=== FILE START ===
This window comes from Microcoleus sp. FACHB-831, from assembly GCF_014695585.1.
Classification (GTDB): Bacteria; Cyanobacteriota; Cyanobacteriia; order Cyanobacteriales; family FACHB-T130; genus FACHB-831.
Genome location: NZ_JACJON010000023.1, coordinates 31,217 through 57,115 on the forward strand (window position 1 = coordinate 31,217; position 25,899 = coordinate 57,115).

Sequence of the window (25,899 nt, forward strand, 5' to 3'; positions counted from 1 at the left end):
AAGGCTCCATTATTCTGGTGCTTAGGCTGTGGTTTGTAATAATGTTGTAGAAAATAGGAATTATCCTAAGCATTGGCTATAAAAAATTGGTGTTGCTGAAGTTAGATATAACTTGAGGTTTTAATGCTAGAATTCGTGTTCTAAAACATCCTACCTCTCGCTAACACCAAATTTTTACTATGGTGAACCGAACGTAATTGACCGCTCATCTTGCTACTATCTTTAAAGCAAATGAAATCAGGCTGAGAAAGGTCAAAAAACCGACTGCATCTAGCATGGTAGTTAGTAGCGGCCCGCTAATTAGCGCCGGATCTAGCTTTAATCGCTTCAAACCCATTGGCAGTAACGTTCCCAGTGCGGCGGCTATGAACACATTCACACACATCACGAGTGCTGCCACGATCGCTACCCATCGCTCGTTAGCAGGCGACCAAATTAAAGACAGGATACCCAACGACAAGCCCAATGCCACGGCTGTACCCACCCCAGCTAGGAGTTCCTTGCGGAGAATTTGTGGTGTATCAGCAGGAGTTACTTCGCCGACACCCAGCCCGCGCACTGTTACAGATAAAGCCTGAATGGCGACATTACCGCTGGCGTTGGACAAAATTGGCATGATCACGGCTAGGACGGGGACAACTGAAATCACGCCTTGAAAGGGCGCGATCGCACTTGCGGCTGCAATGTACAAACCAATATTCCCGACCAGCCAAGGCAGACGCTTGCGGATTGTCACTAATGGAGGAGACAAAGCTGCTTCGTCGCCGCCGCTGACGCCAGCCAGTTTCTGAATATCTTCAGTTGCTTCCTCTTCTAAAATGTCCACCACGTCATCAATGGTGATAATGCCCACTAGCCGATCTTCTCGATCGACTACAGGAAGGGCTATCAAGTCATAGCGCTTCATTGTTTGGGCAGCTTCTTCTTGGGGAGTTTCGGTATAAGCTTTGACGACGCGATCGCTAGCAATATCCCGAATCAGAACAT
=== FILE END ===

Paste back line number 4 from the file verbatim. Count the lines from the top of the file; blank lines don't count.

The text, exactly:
Sequence of the window (25,899 nt, forward strand, 5' to 3'; positions counted from 1 at the left end):